The House of Lords has announced that the proposal to appoint a 'Chief Architect' in the UK, one of the major recommendations of this year's report by Terry Farrell, will be discussed by the UK's minister for architecture Ed Vaizey and Housing and Planning minister Brandon Lewis. The proposal was among 60 recommendations made by the Farrell Review at the end of March. Other proposals due to be discussed by ministers are a the idea of establishing a Place Leadership Council and design review panels for infrastructure projects. More after the break...
After a year of gathering evidence and consultation, Sir Terry Farrell's review of UK architecture has finally been released. The review, commissioned by Culture Minister Ed Vaizey, includes 60 proposals to improve the quality of the UK's built environment, targeting a wide range of groups including education, planning, government and developers.
Farrellshas been announced as winner of an international competition to masterplan two prominent commercial zones in Shenzhen’s Qianhai financial district. Adjacent to the district’s Qianhaiwan metro station, the two districts are expected to boost cross-border trade between Shenzhen and Hong Kong. The first, 460,000-square-meter masterplan will feature a 320-meter-tall skyscraper and two 185-meter gateway towers, providing high-end office, residential and retail space, as well as serviced apartments.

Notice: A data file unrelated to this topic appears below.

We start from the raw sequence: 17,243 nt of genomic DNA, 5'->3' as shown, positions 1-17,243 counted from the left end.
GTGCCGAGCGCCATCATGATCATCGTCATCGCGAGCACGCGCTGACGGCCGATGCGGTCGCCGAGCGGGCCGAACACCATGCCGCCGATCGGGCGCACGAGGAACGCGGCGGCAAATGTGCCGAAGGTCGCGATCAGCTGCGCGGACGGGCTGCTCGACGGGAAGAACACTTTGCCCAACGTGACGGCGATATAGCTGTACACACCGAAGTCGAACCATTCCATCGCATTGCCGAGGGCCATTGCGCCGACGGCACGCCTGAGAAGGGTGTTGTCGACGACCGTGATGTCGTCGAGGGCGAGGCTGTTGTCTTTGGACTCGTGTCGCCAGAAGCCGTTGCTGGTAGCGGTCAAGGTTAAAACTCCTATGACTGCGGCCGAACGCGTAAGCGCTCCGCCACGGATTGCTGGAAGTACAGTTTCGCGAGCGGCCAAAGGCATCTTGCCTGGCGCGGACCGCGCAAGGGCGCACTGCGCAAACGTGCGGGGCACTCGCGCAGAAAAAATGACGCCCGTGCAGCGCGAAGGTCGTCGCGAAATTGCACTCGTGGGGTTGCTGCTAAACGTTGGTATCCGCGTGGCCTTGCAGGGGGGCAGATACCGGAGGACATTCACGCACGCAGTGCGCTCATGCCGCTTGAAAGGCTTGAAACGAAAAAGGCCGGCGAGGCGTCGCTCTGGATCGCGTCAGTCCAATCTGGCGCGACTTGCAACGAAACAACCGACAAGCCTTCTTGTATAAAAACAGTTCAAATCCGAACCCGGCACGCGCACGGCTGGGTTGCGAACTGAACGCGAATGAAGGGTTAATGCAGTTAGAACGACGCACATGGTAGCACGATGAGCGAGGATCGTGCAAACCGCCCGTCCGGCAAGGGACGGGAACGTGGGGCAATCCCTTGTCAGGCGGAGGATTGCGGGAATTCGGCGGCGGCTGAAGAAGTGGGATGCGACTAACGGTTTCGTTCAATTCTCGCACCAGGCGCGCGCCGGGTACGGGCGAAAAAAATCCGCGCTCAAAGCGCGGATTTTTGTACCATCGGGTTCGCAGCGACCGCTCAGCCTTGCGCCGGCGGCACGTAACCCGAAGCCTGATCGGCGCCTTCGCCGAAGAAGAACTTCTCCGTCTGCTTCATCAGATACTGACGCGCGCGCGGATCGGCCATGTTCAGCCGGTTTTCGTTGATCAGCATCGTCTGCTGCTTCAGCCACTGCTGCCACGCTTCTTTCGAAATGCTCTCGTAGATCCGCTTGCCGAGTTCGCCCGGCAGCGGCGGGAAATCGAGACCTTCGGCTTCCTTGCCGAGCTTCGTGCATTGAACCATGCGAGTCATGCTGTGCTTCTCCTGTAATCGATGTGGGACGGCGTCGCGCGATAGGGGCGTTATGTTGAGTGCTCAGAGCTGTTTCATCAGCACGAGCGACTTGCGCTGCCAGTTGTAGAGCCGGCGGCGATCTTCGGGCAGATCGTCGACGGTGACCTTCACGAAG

In this intriguing and often insightful two-part interview with Section D, Monocle's weekly design radio show, Sir Terry Farrell discusses at length the findings of his review into UK architecture as well as his views on the current state of architecture in the UK and the world. Looking to the future of the profession, Farrell says he sees architects as one of the key contributors to the world's social future: "We live in what we've built, we're an urban-building creature... I call it the urbi-cultural revolution."
Read more about the interview, and listen to both parts of the interview, after the break